DOJ: News Release

Domestic Violence Fatality Review Commission Releases First Report

HELENA – Montana’s Fatality Review Commission released its first-ever report Wednesday, the same day the House Judiciary Committee heard testimony on a bill to extend the commission’s existence through 2008.

The 15-member commission meets twice a year and reviews closed domestic homicide cases. The 2003 legislation that created the commission called on the group to examine trends and patterns of domestic violence-related fatalities, educate the public and recommend policies and practices to reduce fatalities due to domestic violence.

“The attorney general has appointed a talented, dedicated group of professionals to focus on reducing domestic violence homicides in Montana,” said Matthew Dale, commission coordinator. “The need is urgent. In 2004, another nine Montanans lost their lives due to family violence.”

The commission includes representatives of state departments and private organizations involved in issues related to domestic violence; medical and mental health care providers; representatives from Montana Indian tribes; representatives from law enforcement, the judiciary and the State Bar; a member of the legislature and other concerned citizens.

Among the findings included in the report released Wednesday:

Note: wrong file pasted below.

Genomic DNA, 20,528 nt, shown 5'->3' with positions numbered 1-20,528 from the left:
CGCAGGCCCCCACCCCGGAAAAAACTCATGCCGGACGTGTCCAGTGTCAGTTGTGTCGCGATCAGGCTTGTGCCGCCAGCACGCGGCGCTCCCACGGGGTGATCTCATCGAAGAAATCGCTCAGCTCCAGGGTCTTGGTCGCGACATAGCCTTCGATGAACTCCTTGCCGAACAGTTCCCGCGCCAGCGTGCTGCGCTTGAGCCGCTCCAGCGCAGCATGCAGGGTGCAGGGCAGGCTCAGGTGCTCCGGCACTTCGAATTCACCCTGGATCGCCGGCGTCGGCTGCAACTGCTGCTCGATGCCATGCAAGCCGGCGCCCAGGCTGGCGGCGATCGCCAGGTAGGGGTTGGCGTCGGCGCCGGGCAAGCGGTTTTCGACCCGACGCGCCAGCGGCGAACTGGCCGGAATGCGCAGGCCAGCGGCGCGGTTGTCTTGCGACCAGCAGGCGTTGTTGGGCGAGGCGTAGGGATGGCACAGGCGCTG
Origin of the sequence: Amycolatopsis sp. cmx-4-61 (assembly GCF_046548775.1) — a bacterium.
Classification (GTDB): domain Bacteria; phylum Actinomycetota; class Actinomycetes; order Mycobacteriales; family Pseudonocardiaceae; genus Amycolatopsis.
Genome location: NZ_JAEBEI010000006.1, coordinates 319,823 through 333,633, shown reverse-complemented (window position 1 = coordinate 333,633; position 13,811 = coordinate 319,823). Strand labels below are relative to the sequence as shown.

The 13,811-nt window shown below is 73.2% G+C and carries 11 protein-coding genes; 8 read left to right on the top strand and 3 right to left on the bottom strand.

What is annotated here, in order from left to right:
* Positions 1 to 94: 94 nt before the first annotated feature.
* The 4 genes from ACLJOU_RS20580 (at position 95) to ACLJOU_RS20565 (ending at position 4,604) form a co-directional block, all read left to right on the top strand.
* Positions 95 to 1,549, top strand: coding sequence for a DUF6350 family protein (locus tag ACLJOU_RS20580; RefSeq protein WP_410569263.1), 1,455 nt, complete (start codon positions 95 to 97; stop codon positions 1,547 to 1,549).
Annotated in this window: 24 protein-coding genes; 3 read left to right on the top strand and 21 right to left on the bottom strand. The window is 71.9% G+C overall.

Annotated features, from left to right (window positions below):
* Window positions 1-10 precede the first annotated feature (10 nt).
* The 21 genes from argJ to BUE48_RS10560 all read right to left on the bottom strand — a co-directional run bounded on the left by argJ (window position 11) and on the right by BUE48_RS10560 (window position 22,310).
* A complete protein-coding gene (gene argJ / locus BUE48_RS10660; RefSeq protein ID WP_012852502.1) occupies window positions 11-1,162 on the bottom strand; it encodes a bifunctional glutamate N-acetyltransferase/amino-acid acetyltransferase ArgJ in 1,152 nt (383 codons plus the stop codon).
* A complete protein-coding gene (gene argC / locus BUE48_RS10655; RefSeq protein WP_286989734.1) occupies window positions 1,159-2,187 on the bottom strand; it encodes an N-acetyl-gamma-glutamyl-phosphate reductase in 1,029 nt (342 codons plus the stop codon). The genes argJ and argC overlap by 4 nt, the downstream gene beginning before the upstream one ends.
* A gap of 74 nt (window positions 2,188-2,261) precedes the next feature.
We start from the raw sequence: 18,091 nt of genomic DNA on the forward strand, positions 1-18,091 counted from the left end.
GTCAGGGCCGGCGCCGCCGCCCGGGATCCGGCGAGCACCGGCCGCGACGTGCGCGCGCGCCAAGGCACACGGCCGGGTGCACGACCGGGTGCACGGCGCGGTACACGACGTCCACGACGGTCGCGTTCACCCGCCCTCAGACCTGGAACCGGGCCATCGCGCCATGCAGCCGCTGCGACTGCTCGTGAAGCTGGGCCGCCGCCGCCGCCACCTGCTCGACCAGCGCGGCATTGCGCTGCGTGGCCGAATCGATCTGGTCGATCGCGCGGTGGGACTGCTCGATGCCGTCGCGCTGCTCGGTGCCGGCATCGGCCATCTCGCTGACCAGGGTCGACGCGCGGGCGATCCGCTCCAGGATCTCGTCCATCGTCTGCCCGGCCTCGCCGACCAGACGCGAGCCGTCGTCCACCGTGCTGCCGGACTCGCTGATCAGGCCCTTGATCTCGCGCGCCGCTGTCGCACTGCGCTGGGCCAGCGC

• The homicides occurred across the state, in families of varying socioeconomic backgrounds.
  • The homicides took place after the offender was convinced the victim was ending the relationship permanently.
  • Firearms were used in each of the reviewed deaths.

Recommendations include:

  • Increase the use of “danger assessments” by professionals who interact with victims and batterers. The form identifies potential risks that should be discussed when working with a person who is planning to leave a domestic violence situation.
  • Establish a system of notifying domestic violence victims when an offender will be released from custody.
  • Close the “technology gap” that limits courts’ ability to track prior offenses and exchange records with one another.
  • Improve the collection and reporting of statewide domestic violence statistics.

“The report calls attention to the very real risks faced by victims of family violence,” Dale said. “No single solution will eliminate domestic violence deaths. It will take the combined efforts of a variety of agencies and individuals.

“The commission believes these recommendations are important first steps in that direction.”

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